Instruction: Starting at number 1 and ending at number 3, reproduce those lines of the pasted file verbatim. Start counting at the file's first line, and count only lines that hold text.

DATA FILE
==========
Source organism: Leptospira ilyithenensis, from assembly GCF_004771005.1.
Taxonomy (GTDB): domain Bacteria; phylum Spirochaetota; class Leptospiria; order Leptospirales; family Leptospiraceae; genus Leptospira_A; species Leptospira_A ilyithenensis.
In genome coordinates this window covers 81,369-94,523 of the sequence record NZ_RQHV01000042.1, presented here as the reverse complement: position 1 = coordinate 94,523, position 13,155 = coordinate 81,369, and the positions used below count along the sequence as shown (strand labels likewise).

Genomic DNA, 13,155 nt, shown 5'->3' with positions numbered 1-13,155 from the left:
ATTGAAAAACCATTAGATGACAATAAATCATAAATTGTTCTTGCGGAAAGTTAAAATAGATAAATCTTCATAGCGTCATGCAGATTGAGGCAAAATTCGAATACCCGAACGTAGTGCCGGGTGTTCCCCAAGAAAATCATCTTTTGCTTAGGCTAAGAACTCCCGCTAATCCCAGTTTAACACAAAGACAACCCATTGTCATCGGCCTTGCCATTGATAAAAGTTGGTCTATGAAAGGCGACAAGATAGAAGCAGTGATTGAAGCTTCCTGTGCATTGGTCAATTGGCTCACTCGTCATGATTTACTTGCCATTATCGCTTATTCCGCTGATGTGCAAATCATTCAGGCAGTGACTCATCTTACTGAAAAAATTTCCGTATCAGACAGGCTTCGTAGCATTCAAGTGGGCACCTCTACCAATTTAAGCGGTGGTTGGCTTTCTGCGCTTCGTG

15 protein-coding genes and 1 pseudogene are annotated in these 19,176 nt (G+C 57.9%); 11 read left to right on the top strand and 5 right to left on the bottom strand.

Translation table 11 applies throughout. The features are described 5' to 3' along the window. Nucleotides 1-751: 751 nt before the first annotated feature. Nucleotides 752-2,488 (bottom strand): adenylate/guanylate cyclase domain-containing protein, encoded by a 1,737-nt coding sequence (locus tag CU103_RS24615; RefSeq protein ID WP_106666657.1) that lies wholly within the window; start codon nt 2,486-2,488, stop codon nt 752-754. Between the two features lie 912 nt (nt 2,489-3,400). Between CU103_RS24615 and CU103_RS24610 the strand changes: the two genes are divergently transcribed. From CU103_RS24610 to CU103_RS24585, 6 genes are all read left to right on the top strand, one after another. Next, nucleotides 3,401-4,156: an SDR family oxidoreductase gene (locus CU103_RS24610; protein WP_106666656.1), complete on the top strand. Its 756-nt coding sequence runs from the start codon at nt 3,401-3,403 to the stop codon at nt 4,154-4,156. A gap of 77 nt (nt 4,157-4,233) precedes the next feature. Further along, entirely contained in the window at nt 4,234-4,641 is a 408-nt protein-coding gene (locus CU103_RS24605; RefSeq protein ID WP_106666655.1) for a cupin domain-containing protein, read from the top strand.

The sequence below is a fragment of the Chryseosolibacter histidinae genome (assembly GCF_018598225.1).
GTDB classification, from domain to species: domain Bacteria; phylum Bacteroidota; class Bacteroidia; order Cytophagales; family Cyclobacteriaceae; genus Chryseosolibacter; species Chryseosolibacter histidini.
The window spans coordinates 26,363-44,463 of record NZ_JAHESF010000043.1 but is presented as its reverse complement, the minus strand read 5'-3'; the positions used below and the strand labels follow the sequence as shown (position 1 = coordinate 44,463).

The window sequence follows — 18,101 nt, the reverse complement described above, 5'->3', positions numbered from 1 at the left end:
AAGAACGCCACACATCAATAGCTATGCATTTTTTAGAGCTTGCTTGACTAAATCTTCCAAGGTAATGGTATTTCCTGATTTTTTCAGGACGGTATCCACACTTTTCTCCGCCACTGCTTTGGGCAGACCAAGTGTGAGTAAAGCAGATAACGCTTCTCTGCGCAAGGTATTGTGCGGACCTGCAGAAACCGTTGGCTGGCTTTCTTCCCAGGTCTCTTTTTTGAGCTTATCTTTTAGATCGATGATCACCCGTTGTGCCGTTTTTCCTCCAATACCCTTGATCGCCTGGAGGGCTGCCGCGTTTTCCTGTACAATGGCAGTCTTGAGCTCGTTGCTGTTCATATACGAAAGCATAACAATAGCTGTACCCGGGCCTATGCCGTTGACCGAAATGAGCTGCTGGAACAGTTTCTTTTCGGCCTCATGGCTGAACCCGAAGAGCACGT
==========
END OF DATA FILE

Source organism: Leptospira ilyithenensis, from assembly GCF_004771005.1.
Taxonomy (GTDB): domain Bacteria; phylum Spirochaetota; class Leptospiria; order Leptospirales; family Leptospiraceae; genus Leptospira_A; species Leptospira_A ilyithenensis.
In genome coordinates this window covers 81,369-94,523 of the sequence record NZ_RQHV01000042.1, presented here as the reverse complement: position 1 = coordinate 94,523, position 13,155 = coordinate 81,369, and the positions used below count along the sequence as shown (strand labels likewise).